Germinal centers (GCs) are unique microenvironment that has proliferative B cells undergoing class switching, somatic hypermuation, and affinity maturation. Although alternative pathways exist, GCs are the major source of long-lived antibody (Ab)-secreting plasma cells and memory B cells. Previous studies have demonstrated that SLE may develop as a result of enhanced GC activity. Spontaneous GC formation has been found in the lupus-prone mice. In addition, active lupus patients have abnormal GC reactions and increased plasma cells. Therefore, understanding signaling pathways that regulate the GC formation and GC B cell differentiation may identify novel targets for the successful intervention of SLE. The signal transducer and activator of transcription factor 3 (STAT3) signaling pathway is critical for human B cells to differentiate into Ab-secreting plasma cells. Dysregulation of STAT3 pathway has also been implicated in the development of SLE. However, the role of STAT3 in the GC B cell response has been controversial. A previous study has demonstrated that B cell-specific STAT3 deficient mice have lower T- dependent IgG response but display normal GC formation. Paradoxically, GC is the major source of both memory B cells and long-lived plasma cells. One caveat of this study is that they only examined GC response at day 12. Our preliminary studies demonstrated that B cell-specific STAT-3 KO mice had significantly decreased GC formation, GC B cells, and Tfh cells in the later phase (days 21 and 28) but not in the early time point (days 7 and 12). Furthermore, STAT3-deficient autoreactive B cells had defective autoAb responses and GC B cell differentiation upon immunization. We hypothesize that STAT3 signaling is essential for the maintenance of the GC formation and GC B cell differentiation.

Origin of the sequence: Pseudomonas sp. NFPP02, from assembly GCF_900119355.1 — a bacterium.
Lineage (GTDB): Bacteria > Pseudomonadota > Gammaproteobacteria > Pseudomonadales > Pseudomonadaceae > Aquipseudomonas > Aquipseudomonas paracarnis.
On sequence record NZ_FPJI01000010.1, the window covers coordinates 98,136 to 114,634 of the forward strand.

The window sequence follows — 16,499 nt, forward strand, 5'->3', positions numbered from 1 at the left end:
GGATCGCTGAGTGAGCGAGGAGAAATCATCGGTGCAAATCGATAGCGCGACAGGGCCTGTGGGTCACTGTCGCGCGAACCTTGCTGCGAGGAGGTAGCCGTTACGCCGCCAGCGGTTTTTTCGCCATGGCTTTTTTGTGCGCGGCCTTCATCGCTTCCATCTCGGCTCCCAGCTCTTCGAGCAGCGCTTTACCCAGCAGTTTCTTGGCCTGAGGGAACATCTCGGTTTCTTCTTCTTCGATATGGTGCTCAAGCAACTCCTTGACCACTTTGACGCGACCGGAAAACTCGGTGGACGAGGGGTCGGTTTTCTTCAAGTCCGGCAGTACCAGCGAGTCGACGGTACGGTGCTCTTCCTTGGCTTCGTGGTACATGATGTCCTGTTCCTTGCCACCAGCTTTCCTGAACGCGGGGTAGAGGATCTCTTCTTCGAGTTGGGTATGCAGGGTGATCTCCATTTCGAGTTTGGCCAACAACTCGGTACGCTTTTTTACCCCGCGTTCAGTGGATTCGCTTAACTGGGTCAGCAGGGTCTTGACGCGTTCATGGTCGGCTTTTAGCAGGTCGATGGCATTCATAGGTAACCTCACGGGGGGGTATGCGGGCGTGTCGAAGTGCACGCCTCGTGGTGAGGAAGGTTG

Two Aims are proposed to address this hypothesis.
Aim 1 determines the mechanisms by which STAT3 signaling regulates the maintenance of the GC formation and GC B cell response. We will test the hypothesis that STAT3 signaling is required for the GC B cell survival. The specific stage of GC B cell differentiation that requires STAT3 signaling will be determined.
Aim 2 examines whether B cell intrinsic STAT3 signaling is required for autoAb production and disease progression in lupus-prone MRL/lpr mouse model. In addition, we will use anti-CD19 single chain variable fragment (scFv) miniAb to specifically deliver STAT3 siRNA into B cells in MRL/lpr mice. The therapeutic efficacy of this intervention will be determined. The overall goal of this proposal is to determine how STAT3 signaling regulates the GC formation and GC B cell response and whether ablation of STAT3 signaling specifically in autoreactive B cells provides benefit for lupus treatment.

Public Health Relevance

This study will determine the cellular and molecular mechanisms by which STAT3 signaling pathway regulates the germinal center formation and germinal center B cell response. The successful completion of this study may provide an innovative approach for autoimmune disease therapy such as systemic lupus erythematosus (SLE).

National Institute of Health (NIH)
National Institute of Allergy and Infectious Diseases (NIAID)
Exploratory/Developmental Grants (R21)
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Cellular and Molecular Immunology - A Study Section (CMIA)
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Johnson, David R
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University of Louisville
Internal Medicine/Medicine
Schools of Medicine
United States
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